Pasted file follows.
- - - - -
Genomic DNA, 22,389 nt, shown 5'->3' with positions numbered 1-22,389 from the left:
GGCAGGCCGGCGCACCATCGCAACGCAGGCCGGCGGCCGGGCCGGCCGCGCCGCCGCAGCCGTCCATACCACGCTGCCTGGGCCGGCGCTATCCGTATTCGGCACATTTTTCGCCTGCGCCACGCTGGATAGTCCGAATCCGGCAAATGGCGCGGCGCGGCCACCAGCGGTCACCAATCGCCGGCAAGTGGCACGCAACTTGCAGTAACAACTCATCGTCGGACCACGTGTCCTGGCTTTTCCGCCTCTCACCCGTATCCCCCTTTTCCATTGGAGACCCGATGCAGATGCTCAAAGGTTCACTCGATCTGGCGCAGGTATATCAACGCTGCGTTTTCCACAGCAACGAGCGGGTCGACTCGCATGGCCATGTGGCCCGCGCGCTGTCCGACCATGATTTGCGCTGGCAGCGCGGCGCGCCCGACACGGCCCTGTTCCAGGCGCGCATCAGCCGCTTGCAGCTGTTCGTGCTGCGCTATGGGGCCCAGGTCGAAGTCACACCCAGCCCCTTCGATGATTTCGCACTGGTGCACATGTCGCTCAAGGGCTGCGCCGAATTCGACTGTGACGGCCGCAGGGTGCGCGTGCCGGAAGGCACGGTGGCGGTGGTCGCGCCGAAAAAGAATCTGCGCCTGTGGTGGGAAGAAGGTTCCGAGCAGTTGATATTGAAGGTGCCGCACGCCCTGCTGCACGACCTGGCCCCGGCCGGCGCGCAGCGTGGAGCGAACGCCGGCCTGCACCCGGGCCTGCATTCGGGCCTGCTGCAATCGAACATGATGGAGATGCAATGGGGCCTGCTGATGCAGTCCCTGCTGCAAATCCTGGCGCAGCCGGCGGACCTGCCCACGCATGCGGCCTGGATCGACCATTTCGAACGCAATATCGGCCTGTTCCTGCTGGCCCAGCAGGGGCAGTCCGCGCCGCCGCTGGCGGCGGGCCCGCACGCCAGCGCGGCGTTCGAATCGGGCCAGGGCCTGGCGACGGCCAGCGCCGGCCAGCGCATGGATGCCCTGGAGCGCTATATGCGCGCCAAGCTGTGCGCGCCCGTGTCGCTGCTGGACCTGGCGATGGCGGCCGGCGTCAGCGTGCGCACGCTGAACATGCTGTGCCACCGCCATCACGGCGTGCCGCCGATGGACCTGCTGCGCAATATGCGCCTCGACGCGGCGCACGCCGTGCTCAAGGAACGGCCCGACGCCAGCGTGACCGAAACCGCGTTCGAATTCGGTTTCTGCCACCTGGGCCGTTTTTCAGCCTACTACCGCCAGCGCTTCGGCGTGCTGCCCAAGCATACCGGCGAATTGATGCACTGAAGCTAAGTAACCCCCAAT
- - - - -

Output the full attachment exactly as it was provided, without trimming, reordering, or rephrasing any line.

Genomic DNA, 22,389 nt, shown 5'->3' with positions numbered 1-22,389 from the left:
GGCAGGCCGGCGCACCATCGCAACGCAGGCCGGCGGCCGGGCCGGCCGCGCCGCCGCAGCCGTCCATACCACGCTGCCTGGGCCGGCGCTATCCGTATTCGGCACATTTTTCGCCTGCGCCACGCTGGATAGTCCGAATCCGGCAAATGGCGCGGCGCGGCCACCAGCGGTCACCAATCGCCGGCAAGTGGCACGCAACTTGCAGTAACAACTCATCGTCGGACCACGTGTCCTGGCTTTTCCGCCTCTCACCCGTATCCCCCTTTTCCATTGGAGACCCGATGCAGATGCTCAAAGGTTCACTCGATCTGGCGCAGGTATATCAACGCTGCGTTTTCCACAGCAACGAGCGGGTCGACTCGCATGGCCATGTGGCCCGCGCGCTGTCCGACCATGATTTGCGCTGGCAGCGCGGCGCGCCCGACACGGCCCTGTTCCAGGCGCGCATCAGCCGCTTGCAGCTGTTCGTGCTGCGCTATGGGGCCCAGGTCGAAGTCACACCCAGCCCCTTCGATGATTTCGCACTGGTGCACATGTCGCTCAAGGGCTGCGCCGAATTCGACTGTGACGGCCGCAGGGTGCGCGTGCCGGAAGGCACGGTGGCGGTGGTCGCGCCGAAAAAGAATCTGCGCCTGTGGTGGGAAGAAGGTTCCGAGCAGTTGATATTGAAGGTGCCGCACGCCCTGCTGCACGACCTGGCCCCGGCCGGCGCGCAGCGTGGAGCGAACGCCGGCCTGCACCCGGGCCTGCATTCGGGCCTGCTGCAATCGAACATGATGGAGATGCAATGGGGCCTGCTGATGCAGTCCCTGCTGCAAATCCTGGCGCAGCCGGCGGACCTGCCCACGCATGCGGCCTGGATCGACCATTTCGAACGCAATATCGGCCTGTTCCTGCTGGCCCAGCAGGGGCAGTCCGCGCCGCCGCTGGCGGCGGGCCCGCACGCCAGCGCGGCGTTCGAATCGGGCCAGGGCCTGGCGACGGCCAGCGCCGGCCAGCGCATGGATGCCCTGGAGCGCTATATGCGCGCCAAGCTGTGCGCGCCCGTGTCGCTGCTGGACCTGGCGATGGCGGCCGGCGTCAGCGTGCGCACGCTGAACATGCTGTGCCACCGCCATCACGGCGTGCCGCCGATGGACCTGCTGCGCAATATGCGCCTCGACGCGGCGCACGCCGTGCTCAAGGAACGGCCCGACGCCAGCGTGACCGAAACCGCGTTCGAATTCGGTTTCTGCCACCTGGGCCGTTTTTCAGCCTACTACCGCCAGCGCTTCGGCGTGCTGCCCAAGCATACCGGCGAATTGATGCACTGAAGCTAAGTAACCCCCAAT